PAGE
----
Psh, It’s Just A Minor Detail: Choosing A Ceremony Site
This is actually one of the last things Tim and I did, as much sense as that DOESN’T make. Like we literally figured it out yesterday. The reception site was more important to us since that’s where the majority of the day is spent, so we picked that first and figured finding a place to, you know, actually get married, would be a snap. Fast forward to 4 months, several disappointing visits, and a few budget shock instances later, and we finally figured it out. Am I glad we did it the way we did it? Yes. Would I attack it differently knowing what I know now? Um, very yes.
Spoiler alert: many, many sentences in this post will start with “if”. You have been warned.
If you are religious people, the same religion, and getting married in one of your hometowns, the answer is usually pretty simple: get married in that church. However, couples today are usually on different religious pages (or not on a page at all) and that leaves you with both several options and several decisions. The most important thing you can do here is for each of you to decide what is important to YOU for your ceremony, and then go from there. The first thing to address: religion.
If you both are of the same religious background, this is not a big deal. You’re both Catholic? Great! Go find a Catholic church. Both atheists? Awesome! Find a neutral location like a park or beach. Find what works for you and your particular religious standing.
If you’re like Tim and I, you aren’t on the same page. I was raised Catholic but didn’t go through the confirmation (much to the chagrin of my grandparents). I have my own set of beliefs that are a kind of compromise between that religious upbringing and my experiences with science, and would definitely say I believe in the existence of God but have some issues with the way the church presents their ideas. Tim, on the other hand, will go so far as to agree that you can’t really get something from nothing and that there probably is some higher being responsible for the universe as it stands, but that’s the extent of his thoughts on it. He respects my beliefs, and I respect his, which is great, until you’re trying to decide on your wedding ceremony.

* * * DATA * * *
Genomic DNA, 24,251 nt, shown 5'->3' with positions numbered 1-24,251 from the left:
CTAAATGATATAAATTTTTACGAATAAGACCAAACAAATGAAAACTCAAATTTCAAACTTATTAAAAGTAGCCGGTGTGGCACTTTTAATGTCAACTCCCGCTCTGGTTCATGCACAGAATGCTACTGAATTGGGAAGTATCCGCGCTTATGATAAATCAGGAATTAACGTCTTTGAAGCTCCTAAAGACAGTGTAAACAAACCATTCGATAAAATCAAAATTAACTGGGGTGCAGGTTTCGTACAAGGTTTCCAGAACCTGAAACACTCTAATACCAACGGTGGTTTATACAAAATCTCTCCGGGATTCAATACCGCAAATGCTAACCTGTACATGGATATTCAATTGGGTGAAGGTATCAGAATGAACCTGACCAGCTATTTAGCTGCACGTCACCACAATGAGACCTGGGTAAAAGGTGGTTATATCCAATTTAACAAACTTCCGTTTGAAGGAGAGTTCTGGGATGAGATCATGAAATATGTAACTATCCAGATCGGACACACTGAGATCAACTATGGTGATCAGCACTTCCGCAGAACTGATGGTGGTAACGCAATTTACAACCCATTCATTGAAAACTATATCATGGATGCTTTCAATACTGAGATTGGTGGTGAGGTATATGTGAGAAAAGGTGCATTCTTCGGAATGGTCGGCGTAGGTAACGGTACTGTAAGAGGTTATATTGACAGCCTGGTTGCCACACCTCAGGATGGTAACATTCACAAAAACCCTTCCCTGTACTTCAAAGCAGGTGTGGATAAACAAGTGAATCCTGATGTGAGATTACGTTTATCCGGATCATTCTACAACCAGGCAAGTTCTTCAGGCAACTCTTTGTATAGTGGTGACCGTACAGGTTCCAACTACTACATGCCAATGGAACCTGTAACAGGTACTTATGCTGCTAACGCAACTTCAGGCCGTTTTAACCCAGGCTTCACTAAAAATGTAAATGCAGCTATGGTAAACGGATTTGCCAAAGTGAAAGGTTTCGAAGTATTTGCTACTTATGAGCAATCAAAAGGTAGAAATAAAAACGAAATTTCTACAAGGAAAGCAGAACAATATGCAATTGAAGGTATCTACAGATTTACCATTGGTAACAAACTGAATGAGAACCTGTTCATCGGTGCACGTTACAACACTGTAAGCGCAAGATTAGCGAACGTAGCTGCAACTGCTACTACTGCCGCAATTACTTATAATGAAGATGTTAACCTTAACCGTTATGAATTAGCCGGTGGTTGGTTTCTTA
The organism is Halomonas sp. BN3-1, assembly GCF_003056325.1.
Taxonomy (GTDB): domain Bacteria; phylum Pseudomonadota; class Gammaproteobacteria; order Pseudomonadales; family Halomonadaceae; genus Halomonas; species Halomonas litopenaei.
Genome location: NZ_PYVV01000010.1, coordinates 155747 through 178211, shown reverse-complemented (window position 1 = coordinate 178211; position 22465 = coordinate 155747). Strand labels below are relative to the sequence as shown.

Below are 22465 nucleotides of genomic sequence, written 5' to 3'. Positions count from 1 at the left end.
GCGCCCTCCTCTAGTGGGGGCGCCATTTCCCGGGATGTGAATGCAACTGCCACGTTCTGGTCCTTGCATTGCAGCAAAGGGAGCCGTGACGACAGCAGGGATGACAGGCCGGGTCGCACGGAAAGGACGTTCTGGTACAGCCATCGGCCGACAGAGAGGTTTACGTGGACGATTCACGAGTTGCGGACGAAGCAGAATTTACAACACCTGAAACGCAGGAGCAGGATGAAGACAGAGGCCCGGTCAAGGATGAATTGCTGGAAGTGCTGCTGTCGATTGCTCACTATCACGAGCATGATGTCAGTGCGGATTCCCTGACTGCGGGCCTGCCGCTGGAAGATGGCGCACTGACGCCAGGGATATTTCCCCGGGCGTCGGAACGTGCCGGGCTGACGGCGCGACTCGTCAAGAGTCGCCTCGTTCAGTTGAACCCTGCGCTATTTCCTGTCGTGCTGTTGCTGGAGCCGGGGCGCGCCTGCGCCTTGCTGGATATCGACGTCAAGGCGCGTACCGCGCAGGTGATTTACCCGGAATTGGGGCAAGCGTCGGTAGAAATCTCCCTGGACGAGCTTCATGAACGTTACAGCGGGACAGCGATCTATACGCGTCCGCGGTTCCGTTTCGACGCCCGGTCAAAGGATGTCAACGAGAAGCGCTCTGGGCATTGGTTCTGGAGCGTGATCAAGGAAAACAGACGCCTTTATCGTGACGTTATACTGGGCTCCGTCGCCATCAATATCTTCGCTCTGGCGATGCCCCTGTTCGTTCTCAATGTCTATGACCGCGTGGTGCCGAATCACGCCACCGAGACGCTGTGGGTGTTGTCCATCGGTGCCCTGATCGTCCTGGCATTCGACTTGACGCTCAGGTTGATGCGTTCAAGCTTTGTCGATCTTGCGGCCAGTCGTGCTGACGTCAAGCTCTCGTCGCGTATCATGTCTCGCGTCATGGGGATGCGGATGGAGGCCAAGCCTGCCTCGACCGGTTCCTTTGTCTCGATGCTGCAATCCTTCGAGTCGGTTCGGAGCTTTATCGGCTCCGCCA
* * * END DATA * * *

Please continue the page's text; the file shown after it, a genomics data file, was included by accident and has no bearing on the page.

I haven’t been to church in a while, mostly for the above reason, and Tim isn’t usually particularly comfortable in one, so our gut reaction was “not a clue where the ceremony is going to be, but probably not in a church.” I wasn’t particularly bent on it, and I didn’t want to put Tim in an awkward position, so it made sense. This went over less than fabulously with my parents (don’t even get me started on my grandparents), but while they still weren’t happy about it they eventually realized that we have to do what’s right for us (they being my parents; again, don’t get me started on my grandparents). Tim and I made the compromise that we could have a religious-ish ceremony, so that I could still recognize some of my beliefs but not leave him feeling awkward at his own wedding. Compromise will be the name of game if you have differing views on what the ceremony should be. If one of you gives in on one aspect, the other should get a larger say in another part of it.
The location will also decide what you need to do in terms of an officiant. If you are at a church, obviously your officiant will be the priest/pastor/rabbi/etc there. If you are getting married at another location, you’ll have yet another choice in front of you. There are several different ways you can go, but I’ll address that in a future post. The only part with regards to the officiant that’s important is deciding what your compromise is going to be if one is necessary so there are no surprises later and no one ends up getting the short end of the stick, so to speak.
If you have your ceremony at a church, there may not be a fee explicitly listed. Some require a fee, whereas some simply say that a donation is “highly recommended”. You can usually ask what the “typical” donation looks like if you don’t know what sounds fair. If you are at a church that you’ve been at for a long time, a higher donation is expected.
Some reception sites will have a space available for a ceremony. It may just be the same room but with the tables arranged in such a way to create an aisle and a central/front area for you to stand in, or it could be a separate space altogether. If you want something outdoors, local parks are a good option. You can usually contact the city about reserving an area or gazebo, but you’ll be responsible for all rentals (tents, chairs, anything else you may need). Golf/country clubs are also a good option (most also have a reception area). A quirky outside-ish idea that has become popular is having your ceremony in an old barn (this is also a nifty reception idea).
For indoor options, another option that has been gaining popularity is renting out a museum space. Artistic couples are hitting up art museums, car buffs auto museums, pilots are doing aviation museums. Almost any place you can think of, you can find a way to have a ceremony there (heck people even get married in the garden center at Wal-Mart). The more off-the-wall it is, the more planning it will require, but don’t let that deter you. Just be careful when using a typically public space. Make sure you have all the proper permissions, and confirm and reconfirm all of your plans periodically.
Funny story, we ended up settling on a church anyway. Go figure.